We included trauma patients <16 years old who were transferred directly from the scene of injury to the hospital and registered in the JTDB from January 2004 to December 2017. We excluded patients >16 years old and those who developed cardiac arrest before or on hospital arrival. We also excluded those for whom the primary mechanism of injury was a burn or unknown because they are not regarded as part of the general trauma population. Furthermore, those who were not transferred directly from the injury scene by an ambulance with paramedics (such as those transferred by a helicopter or an ambulance staffed with doctors, and referrals from other hospitals) were also excluded because they might have received some medical interventions before hospital arrival; we aimed to target patients who were explicitly general trauma patients managed by paramedics. Additionally, we excluded patients with missing information on BT and in-hospital mortality.
Data collection, variables and potential bias
We collected and described the following clinical information from the JTDB: sex, age, date of injury, type of injury (blunt or penetrating), mechanism of injury (eg, bicycle, pedestrian, fall) and the transit time from the scene to the hospital. Regarding in-hospital measurements, we collected data on patients’ vital signs on hospital arrival (respiratory rate (RR), heart rate (HR), Glasgow Coma Scales (GCS) and BT), AIS score, ISS and in-hospital mortality. We stratified patients by age into the following groups: <2 years, 2–5 years, 6–11 years and 12–15 years, as previously described.16 To avoid the assumption of a linear relationship between variables and outcome,17 patients were further categorised based on their vital signs according to Japan Triage and Acuity Scale reference values for each age as developed by the Japanese Society for Emergency Medicine18 19 as follows: RR (bradypnoea, normal range, tachypnoea) and HR (bradycardia, normal range, tachycardia). We selected HR and not systolic blood pressure as a measure of circulation following the Japan Triage and Acuity Scale recommendations.18 19 We additionally categorised patients by their level of consciousness as follows: mild (GCS 13–15 points), moderate (GCS 9–12 points) and severe (GCS lower than 9 points). Those with missing data on covariates were classified as ‘Unknown’. The AIS is an anatomically based, consensus-derived and globally accepted severity scoring system used to classify individual injuries by body region (eg, region 1: head, 2: face, 3: neck, 4: thorax), and subsequently by relative severity on a 6-point scale (1, minor to 6, maximal).13 14 20 21 Generally, an AIS score ≥3 is considered to indicate a serious or more severe injury.20 The ISS is a globally accepted trauma severity scale associated with mortality, with a score ≥16 generally considered to indicate major trauma or polytrauma.20
The primary exposure of this study was BT on hospital arrival. We classified BT into three groups to clarify the trend of the association between BT and outcomes based on clinical significance and the number of patients. BT on hospital arrival was classified as follows: BT (<36.0°C, 36.0°C–36.9°C and ≥37.0°C). We defined hypothermia as a BT <36.0°C.22 23 The study outcome was in-hospital mortality, as registered in the JTDB.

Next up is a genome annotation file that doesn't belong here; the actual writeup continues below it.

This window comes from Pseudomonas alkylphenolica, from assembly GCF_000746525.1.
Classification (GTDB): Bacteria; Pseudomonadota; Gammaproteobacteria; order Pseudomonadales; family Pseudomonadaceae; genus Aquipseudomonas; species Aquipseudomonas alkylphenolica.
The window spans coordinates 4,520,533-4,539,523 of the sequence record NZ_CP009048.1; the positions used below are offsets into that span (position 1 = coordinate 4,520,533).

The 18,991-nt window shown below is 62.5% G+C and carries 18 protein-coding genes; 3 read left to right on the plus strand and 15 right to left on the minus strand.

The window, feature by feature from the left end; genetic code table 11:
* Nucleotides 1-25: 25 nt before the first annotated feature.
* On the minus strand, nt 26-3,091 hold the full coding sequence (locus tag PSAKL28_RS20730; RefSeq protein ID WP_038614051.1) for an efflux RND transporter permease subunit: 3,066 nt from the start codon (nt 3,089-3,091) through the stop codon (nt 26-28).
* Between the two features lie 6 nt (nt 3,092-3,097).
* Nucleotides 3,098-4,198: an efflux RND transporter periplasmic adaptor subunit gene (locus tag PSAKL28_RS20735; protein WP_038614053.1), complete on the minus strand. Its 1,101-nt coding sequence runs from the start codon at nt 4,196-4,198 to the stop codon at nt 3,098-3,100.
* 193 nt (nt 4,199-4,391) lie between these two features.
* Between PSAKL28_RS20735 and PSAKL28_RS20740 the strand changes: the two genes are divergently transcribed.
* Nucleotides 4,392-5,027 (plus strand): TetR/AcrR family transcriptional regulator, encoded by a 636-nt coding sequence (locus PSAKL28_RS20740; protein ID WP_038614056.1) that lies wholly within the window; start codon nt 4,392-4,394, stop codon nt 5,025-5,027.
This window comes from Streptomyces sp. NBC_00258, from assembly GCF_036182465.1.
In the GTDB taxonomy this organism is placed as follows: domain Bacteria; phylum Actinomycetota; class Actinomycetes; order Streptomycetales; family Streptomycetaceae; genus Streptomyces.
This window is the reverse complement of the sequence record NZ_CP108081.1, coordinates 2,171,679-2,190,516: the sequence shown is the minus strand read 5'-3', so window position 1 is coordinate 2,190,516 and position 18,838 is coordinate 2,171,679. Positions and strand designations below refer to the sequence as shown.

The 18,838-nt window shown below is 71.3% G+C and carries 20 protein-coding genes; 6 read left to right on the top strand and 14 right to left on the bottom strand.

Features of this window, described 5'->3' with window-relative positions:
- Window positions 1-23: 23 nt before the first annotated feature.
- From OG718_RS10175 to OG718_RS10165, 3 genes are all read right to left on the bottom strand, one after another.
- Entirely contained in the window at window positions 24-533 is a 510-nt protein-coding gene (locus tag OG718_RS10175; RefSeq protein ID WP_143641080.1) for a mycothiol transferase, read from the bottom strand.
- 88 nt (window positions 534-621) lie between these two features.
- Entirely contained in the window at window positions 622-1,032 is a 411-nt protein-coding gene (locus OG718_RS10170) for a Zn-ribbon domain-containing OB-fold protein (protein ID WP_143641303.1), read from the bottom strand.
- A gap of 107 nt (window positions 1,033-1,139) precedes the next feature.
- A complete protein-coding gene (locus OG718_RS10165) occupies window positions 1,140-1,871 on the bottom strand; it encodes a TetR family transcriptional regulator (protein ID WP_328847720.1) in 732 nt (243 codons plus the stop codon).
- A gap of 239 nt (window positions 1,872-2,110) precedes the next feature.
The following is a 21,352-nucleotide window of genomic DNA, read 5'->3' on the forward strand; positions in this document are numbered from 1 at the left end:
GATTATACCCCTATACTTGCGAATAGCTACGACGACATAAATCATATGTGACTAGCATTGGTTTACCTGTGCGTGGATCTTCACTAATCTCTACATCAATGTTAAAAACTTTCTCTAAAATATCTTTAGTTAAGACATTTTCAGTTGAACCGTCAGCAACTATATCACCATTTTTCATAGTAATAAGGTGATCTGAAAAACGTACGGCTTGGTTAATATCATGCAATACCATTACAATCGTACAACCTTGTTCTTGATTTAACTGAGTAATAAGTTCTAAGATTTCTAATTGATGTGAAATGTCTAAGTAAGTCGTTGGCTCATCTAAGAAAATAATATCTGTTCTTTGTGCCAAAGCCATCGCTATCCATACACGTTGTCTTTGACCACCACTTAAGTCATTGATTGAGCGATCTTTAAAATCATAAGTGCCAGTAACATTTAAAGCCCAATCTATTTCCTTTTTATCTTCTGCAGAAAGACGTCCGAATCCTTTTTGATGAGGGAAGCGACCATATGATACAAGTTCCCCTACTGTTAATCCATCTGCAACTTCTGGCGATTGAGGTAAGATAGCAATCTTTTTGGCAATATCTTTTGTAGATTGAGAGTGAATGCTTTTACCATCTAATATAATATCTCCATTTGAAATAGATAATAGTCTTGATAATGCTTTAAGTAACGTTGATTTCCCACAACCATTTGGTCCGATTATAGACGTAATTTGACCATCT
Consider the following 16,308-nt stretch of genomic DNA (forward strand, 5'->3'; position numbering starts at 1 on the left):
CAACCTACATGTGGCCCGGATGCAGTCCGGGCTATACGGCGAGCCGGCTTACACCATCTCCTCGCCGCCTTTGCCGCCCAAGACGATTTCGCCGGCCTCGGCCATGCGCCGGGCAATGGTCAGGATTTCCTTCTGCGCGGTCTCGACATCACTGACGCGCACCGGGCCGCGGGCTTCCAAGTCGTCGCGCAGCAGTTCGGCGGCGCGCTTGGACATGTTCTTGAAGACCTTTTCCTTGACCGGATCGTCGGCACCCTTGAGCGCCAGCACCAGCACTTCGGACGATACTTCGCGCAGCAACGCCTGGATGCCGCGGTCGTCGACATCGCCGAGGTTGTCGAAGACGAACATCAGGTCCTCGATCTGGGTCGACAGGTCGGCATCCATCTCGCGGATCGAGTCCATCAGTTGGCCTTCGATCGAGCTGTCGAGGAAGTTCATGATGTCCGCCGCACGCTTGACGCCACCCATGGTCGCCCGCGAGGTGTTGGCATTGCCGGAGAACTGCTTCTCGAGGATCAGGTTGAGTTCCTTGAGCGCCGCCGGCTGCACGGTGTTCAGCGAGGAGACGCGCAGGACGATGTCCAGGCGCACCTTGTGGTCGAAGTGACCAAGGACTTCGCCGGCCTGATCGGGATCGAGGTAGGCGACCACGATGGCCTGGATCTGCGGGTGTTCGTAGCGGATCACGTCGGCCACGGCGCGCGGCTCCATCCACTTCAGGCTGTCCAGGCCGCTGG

Patient and public involvement
As the study was conducted based on secondary data, patients and the public were not involved.
We described the patients’ characteristics and distribution of patients in each BT group. We set the BT groups as the explanatory variable and the outcomes as objective variables. We conducted logistic regression analyses to generate crude ORs of the BT groups with their 95% CIs. For potential confounders, we designated the covariates of sex, categorised age, type of injury, categorised RR and HR, GCS, transit time and ISS, and conducted multivariable logistic regression analyses to calculate the adjusted ORs of the BT groups with their 95% CIs. We chose ISS as the only covariate in severity of injury. Furthermore, we used the restricted cubic spline to assess the possible non-linear or dose–response relationship between BT and the estimated adjusted OR of in-hospital mortality (the detailed method is described in the online supplemental file). Additionally, we performed a subgroup analysis to identify whether the association between temperature and in-hospital mortality differed with respect to the following subgroups: severe head injury (head AIS >3 or not), severe chest injury (chest AIS >3 or not), severe abdominal injury (abdominal AIS >3 or not), severe multiple trauma (ISS >16 or not) and seasons (warm or cold season). We categorised seasons by months into the following groups: warm season (spring and summer defined as March, April, May, June, July and August) and cold season (autumn and winter defined as September, October, November, December, January and February), based on the Japan Meteorological Agency definition. Moreover, we performed multiple imputations as a sensitive analysis to assess the robustness of the primary analysis, based on the ‘missing at random’ assumption (the detailed method is described in the online supplemental file). Statistical results were calculated as point estimates with their 95% CIs. Statistical significance was defined as the absence of overlap of a 95% CI with the null effect value (OR=1). All statistical analyses were performed using JMP Pro V.14 software (SAA Institute, Cary, North Carolina, USA) and R studio with ‘rms’ and ‘mice’ package.24 25
Of the 294 274 patients in the JTDB, we excluded 275 434 non-paediatric patients (aged ≥16 years or age unknown), 445 patients who developed cardiac arrest at the scene or on hospital arrival, 827 patients with a burn injury or an injury of an unknown mechanism, and 5717 patients who were not directly transferred from the scene by an ambulance. We also excluded 1661 patients with missing BT data and 1573 with missing mortality data. Finally, 9012 patients were included in the analysis: 1323 (14.7%) in the BT <36.0°C group, 4860 (53.9%) in the 36.0°C–36.9°C group and 2829 (31.4%) in the BT ≥37.0°C group (figure 1).